Bank and commodity stocks dragged European benchmarks lower Tuesday as miners pared Monday's gains and the second-quarter earnings season got underway.
Trading bellwether Goldman Sachs (GS) set up its European counterparts for a fall when it reported a 17% slide in trading revenue, missing expectations, after a "challenging environment ... low levels of volatility, low client activity and generally difficult market-making conditions," hindered performance at the bank's trading unit during the period.
There is a clear read-across to Europe's large investment banks, such as Barclays (BCS) , Deutsche Bank (DB) , Credit Suisse (CS) , Soc Gen (SCGLY) and BNP Paribas (BNPQY) from the numbers, with difficult market conditions likely a factor for all. Accordingly, the region's financial titan's were all found swimming close to the bottom of their respective indices during noon trading Monday.
Prices of metals were mixed while mining stocks were resolutely lower in the wake of Monday's gains, contributing to the session's losses for many of Europe's major benchmarks.
The FTSE 100 was 0.36% lower an hour out from the close in London, at 7,377, while its mid-market sibling FTSE 250 gained 0.38% to 21,629.
Across the English channel, in Paris, the CAC 40 index was down 1.11% going into the close, quoted at 5,172, while the DAX was quoted 1.40% lower, at 12,409 in Frankfurt.
In London, Rio Tinto (RIO) was the top faller on the FTSE 100 after it reduced guidance for its likely iron-ore shipments by around 3% in its latest production report, pushing it ahead of the rest during Tuesday's sectoral decline.
Other big fallers, outside of the mining and financial sectors, included British American Tobacco (BTI) and Imperial Brands (IMBBY) , which were both down around 1% after the U.K. government released its latest smoking-strategy paper pledging more measures to stamp out the habit. While both companies are large global firms, the U.K. is a high value market with as much as 15% of Ebit drawn from it in the case of Imperial.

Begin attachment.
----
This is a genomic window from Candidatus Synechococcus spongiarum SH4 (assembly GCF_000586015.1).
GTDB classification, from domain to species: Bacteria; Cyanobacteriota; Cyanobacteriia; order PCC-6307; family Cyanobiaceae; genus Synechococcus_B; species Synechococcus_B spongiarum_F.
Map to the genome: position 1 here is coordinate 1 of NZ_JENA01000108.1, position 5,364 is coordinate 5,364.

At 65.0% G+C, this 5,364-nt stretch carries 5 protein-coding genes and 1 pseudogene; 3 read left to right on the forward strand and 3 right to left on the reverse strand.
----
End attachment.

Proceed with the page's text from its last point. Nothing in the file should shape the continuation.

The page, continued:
Elsewhere, Erickson (ERIC) , the Swedish mobile and fixed line telecoms equipment maker, reported a bigger-than-expected loss for the second quarter, sending shares lower by 11% during early trading Tuesday.
It blamed low levels of investment from the big telecoms firms for its continued poor sales performance and there was a clear read-across here to French company Nokia (NOK) , which was the top faller on the CAC in Paris, as investors fear a repeat performance when it reports second-quarter results on July 27.
Predictably, Deutsche Bank was the biggest faller in Frankfurt, although chemicals firm BASF (BASFY) , metals and industrial machinery maker ThyssenKrupp (TYEKF) and chemicals firm Bayer (BAYRY) were all seen among the session's biggest losers.